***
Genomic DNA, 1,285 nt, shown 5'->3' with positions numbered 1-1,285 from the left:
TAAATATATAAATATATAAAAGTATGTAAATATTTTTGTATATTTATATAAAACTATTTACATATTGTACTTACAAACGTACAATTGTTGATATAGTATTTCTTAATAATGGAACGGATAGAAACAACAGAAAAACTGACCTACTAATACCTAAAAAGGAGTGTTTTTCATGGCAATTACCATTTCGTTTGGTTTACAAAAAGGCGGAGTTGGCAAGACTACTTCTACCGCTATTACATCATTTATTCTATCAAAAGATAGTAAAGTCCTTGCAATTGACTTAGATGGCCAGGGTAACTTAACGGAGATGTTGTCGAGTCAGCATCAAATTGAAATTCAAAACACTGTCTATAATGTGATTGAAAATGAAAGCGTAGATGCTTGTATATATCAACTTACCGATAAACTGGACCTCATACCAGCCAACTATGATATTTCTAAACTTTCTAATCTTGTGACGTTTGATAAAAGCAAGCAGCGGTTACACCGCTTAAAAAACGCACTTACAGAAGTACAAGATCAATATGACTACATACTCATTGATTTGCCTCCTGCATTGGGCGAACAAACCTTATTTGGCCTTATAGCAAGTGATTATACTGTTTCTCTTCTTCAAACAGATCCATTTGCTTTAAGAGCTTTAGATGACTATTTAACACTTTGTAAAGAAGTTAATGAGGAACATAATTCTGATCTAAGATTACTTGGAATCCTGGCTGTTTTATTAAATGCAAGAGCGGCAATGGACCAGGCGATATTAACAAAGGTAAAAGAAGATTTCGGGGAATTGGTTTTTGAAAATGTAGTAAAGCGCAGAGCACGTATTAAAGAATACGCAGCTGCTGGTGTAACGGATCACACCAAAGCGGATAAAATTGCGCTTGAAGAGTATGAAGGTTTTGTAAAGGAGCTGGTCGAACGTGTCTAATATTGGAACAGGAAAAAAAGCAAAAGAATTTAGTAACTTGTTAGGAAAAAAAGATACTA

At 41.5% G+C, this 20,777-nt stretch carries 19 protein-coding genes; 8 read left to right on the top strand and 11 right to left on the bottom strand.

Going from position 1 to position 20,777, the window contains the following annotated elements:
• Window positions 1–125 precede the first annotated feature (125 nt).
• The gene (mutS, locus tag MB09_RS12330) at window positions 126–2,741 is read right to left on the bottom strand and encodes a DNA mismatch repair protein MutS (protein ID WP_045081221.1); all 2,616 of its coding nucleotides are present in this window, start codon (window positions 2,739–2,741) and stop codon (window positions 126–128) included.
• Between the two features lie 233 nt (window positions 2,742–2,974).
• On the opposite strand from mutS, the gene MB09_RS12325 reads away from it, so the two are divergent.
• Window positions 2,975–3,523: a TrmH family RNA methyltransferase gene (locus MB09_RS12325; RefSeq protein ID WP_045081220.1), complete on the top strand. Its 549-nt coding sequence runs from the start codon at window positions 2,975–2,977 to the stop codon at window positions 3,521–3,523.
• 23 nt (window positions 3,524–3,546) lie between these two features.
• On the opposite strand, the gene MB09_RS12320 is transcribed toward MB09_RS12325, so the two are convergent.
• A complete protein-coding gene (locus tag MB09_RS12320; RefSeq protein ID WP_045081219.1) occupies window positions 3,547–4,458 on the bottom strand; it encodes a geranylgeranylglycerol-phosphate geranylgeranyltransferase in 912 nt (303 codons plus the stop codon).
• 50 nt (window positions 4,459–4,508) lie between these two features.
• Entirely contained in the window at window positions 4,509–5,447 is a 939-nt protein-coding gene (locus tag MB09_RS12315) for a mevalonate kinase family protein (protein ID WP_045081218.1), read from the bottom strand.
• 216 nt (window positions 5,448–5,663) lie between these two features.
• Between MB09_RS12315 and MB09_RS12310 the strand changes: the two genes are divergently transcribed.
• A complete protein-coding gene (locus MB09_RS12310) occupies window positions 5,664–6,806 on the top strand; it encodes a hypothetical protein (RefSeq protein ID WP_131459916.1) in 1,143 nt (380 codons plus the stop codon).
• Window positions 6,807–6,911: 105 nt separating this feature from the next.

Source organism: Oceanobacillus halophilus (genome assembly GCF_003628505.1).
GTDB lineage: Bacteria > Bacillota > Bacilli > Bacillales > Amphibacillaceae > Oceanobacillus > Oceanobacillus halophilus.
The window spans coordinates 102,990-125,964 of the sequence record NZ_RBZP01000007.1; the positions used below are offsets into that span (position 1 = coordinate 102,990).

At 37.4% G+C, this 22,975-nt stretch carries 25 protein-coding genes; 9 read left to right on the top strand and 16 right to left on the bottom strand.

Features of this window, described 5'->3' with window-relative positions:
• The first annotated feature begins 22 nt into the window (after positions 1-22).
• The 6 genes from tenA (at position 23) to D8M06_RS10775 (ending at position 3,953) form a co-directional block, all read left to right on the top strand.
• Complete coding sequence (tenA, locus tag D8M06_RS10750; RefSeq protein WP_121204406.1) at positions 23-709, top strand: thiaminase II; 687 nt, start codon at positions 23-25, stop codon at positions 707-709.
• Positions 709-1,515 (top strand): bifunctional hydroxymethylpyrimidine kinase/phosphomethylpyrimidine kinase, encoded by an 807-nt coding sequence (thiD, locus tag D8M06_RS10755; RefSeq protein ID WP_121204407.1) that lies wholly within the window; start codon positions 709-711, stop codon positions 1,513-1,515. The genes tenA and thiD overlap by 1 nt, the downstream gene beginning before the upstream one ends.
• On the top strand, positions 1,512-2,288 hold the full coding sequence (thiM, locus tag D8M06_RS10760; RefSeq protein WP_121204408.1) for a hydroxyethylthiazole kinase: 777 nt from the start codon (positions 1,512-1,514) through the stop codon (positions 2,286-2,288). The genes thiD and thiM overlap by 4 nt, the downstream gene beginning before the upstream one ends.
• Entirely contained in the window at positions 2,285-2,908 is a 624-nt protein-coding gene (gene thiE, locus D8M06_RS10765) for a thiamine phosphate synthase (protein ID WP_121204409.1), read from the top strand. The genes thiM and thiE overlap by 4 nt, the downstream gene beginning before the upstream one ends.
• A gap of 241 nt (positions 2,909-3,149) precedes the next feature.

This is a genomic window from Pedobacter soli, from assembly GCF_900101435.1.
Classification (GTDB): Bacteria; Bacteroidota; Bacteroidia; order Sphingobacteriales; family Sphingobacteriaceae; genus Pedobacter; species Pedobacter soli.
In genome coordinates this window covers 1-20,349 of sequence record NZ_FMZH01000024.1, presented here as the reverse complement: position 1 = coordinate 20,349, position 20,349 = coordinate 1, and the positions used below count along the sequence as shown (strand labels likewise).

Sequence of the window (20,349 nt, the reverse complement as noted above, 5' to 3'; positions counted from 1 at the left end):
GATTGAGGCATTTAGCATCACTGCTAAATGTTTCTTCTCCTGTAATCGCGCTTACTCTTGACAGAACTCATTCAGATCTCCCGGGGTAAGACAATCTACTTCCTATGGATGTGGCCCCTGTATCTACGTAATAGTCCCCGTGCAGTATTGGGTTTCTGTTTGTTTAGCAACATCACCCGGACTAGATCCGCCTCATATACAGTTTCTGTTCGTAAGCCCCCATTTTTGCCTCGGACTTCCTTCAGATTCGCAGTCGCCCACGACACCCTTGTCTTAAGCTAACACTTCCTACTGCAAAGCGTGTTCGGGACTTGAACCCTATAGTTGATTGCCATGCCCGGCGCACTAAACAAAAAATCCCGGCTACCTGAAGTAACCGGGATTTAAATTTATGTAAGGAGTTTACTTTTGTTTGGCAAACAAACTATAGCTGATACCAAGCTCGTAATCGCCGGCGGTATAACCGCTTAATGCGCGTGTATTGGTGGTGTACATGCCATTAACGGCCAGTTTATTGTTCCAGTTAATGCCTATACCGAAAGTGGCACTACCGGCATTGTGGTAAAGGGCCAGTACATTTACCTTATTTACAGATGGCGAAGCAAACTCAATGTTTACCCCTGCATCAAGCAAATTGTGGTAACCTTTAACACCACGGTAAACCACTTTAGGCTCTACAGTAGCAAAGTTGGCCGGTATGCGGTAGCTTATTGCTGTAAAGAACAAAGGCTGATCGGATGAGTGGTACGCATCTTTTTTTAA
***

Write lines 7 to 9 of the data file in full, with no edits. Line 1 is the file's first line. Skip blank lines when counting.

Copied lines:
• Between the two features lie 233 nt (window positions 2,742–2,974).
• On the opposite strand from mutS, the gene MB09_RS12325 reads away from it, so the two are divergent.
• Window positions 2,975–3,523: a TrmH family RNA methyltransferase gene (locus MB09_RS12325; RefSeq protein ID WP_045081220.1), complete on the top strand. Its 549-nt coding sequence runs from the start codon at window positions 2,975–2,977 to the stop codon at window positions 3,521–3,523.